Latest F1 news in brief
- F1 figures farewell friend Dino Toso
- More mistakes will cost contenders title
- Renault finds secret to 2008 tire performance
- McLaren's 'J-damper' secret now exposed
- Top simulator gives Alonso edge for home GP
F1 figures farewell friend Dino Toso
(GMM) Flavio Briatore, Eddie Jordan and former world champion Damon Hill were among the mourners paying tribute to formula one engineer Dino Toso at a private service near his Oxford (UK) home on Wednesday.
Toso, the 39-year-old former aerodynamic boss at Renault's F1 team, lost his long battle with cancer last week.
Former F1 team owner Eddie Jordan, who was Toso's boss at Jordan until he moved to Benetton (Renault) in 2001, told the Oxford Mail: "He was a very fit man and it was a blow when he got cancer -- he was given no time at all, particularly for someone who was so fit.
"The only time Dino went home was when he went to the gym," he joked.
1996 title winner Hill, also present at the service, was race engineered by Toso when a Jordan driver.
The Briatore-led Renault team said: "Dino was instrumental in building one of the sport's most successful aerodynamics departments, which helped the team win double drivers' and constructors' titles in 2005 and 2006."
More mistakes will cost contenders title
(GMM) F1's championship contenders have identified finding consistency as the key to securing the 2008 title.
At the top of the current points standings is Lewis Hamilton, who has won more races than his challengers so far this season but also emerged from a couple of troughs.
"The most important thing now is consistency," the McLaren driver admits.
"This year, everybody's results have been more varied and every driver who has won a race has also failed to score on at least two other occasions," he said.
Five points behind Hamilton is Ferrari's Kimi Raikkonen, but his teammate Felipe Massa would be topping the charts if not for his engine failure near the end of an inspired drive in Hungary three weeks ago.
Raikkonen admits: "We haven't lost anything, but we need to get better results consistently.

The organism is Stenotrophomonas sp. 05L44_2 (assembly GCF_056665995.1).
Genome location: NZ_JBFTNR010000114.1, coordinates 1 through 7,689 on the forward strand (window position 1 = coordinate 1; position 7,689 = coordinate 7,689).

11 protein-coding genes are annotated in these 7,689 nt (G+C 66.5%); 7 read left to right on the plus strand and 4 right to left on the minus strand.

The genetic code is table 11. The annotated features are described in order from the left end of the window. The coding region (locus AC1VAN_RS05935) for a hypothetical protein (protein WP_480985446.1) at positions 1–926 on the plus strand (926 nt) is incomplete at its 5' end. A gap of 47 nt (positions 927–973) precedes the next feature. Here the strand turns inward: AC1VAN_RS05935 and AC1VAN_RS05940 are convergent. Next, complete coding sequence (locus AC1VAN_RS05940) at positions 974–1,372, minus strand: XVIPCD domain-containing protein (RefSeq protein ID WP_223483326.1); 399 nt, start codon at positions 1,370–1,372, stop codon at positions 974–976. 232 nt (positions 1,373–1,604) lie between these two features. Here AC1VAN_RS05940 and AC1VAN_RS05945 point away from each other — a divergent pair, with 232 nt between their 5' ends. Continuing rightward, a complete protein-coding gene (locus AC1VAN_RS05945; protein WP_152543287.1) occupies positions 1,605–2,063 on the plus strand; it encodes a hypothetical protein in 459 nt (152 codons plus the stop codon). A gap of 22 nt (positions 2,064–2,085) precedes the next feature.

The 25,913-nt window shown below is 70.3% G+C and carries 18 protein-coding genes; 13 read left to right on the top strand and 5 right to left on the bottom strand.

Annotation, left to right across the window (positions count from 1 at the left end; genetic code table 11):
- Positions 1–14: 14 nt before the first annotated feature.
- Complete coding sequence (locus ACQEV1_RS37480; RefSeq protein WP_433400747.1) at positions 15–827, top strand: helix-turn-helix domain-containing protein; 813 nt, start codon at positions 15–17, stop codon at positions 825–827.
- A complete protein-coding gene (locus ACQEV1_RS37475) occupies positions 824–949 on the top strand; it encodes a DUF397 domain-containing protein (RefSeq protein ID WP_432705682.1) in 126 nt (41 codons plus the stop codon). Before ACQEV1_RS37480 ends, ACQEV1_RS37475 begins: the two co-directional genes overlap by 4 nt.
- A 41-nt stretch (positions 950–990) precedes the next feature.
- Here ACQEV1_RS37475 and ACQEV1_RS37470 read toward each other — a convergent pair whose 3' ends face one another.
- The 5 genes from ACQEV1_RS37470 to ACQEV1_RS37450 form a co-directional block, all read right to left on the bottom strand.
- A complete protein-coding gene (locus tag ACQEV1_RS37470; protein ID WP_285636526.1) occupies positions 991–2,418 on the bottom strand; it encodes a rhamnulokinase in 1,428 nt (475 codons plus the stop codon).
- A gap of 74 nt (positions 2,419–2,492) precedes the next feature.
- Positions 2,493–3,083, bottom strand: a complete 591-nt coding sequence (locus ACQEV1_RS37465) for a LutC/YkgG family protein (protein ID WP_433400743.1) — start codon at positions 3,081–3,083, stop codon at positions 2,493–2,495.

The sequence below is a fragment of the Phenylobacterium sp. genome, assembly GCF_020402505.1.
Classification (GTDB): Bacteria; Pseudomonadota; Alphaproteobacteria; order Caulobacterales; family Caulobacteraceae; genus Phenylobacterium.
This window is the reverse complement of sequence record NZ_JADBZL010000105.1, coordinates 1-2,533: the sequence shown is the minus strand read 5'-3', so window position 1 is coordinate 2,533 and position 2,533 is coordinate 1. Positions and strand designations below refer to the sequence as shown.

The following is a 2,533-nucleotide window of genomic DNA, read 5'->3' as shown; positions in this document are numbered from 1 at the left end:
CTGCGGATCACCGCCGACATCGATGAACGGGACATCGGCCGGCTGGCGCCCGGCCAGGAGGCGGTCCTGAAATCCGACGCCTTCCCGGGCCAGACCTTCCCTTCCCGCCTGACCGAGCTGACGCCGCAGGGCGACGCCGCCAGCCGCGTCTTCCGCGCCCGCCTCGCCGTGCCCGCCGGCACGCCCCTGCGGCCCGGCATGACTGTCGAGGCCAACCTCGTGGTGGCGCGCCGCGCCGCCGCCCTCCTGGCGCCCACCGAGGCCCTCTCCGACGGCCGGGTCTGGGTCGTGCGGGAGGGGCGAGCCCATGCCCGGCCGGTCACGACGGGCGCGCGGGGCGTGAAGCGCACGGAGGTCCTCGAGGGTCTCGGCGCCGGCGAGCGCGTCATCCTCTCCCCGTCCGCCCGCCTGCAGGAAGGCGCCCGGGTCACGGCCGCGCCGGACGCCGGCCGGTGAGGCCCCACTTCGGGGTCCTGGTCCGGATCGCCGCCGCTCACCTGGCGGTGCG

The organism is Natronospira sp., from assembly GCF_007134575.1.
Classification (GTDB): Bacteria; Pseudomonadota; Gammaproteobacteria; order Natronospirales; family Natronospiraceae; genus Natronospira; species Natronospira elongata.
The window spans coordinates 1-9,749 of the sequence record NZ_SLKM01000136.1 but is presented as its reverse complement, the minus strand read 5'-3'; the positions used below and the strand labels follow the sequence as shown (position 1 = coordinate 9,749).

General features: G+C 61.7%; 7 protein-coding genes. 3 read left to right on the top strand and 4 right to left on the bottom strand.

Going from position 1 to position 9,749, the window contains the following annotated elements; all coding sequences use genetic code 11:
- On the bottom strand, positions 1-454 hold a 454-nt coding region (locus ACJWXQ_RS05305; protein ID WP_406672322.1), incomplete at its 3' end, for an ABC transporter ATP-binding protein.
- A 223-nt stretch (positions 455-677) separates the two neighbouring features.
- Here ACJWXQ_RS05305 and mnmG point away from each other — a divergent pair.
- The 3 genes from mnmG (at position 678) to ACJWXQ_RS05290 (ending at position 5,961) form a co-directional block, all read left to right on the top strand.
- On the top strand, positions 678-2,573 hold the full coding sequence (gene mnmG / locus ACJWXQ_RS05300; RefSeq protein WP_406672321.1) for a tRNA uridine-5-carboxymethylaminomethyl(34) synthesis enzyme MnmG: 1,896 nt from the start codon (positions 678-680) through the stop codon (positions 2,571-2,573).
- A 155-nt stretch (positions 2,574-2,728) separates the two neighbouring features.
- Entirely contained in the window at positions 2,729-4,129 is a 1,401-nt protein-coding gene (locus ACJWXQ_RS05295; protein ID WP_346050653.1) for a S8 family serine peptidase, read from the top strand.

"From now on, every single race will be extremely important and every single point will have a great value," the Finn explained.
Massa agrees that mistakes - whether their origin is driver error or car unreliability - will from now on spell disaster for the contenders' chances.
Referring to his Budapest engine failure, the Brazilian said: "We can't throw away points like that.
"We have to be as competitive as at Budapest, but we need to raise our reliability. We can't repeat certain mistakes: we don't have any more excuses."
Renault finds secret to 2008 tire performance
(GMM) Renault may have stumbled upon the secret to getting the most out of Bridgestone's temperamental tires in 2008.
Up and down pitlane this year, a common theme has been competitors' difficulty in consistently finding performance from tires that seem hyper-sensitive to factors including temperature and pressure.
Renault, however, has enjoyed a run of improved form at the last couple of races, and the German magazine Auto Motor und Sport believes it knows the French squad's secret.
During Saturday morning practice at Budapest, observers wondered about the odd on-track behavior of Fernando Alonso and Nelson Piquet.
In the opening stages of the session, their R28s circulated notably slowly for a few laps, before recording a burst of full speed.
Auto Motor und Sport claims this deliberate start-stop preparation of the tires gave the drivers consistency and durability for the race.
"Tires have a memory," BMW-Sauber's technical boss Willy Rampf is quoted as confirming.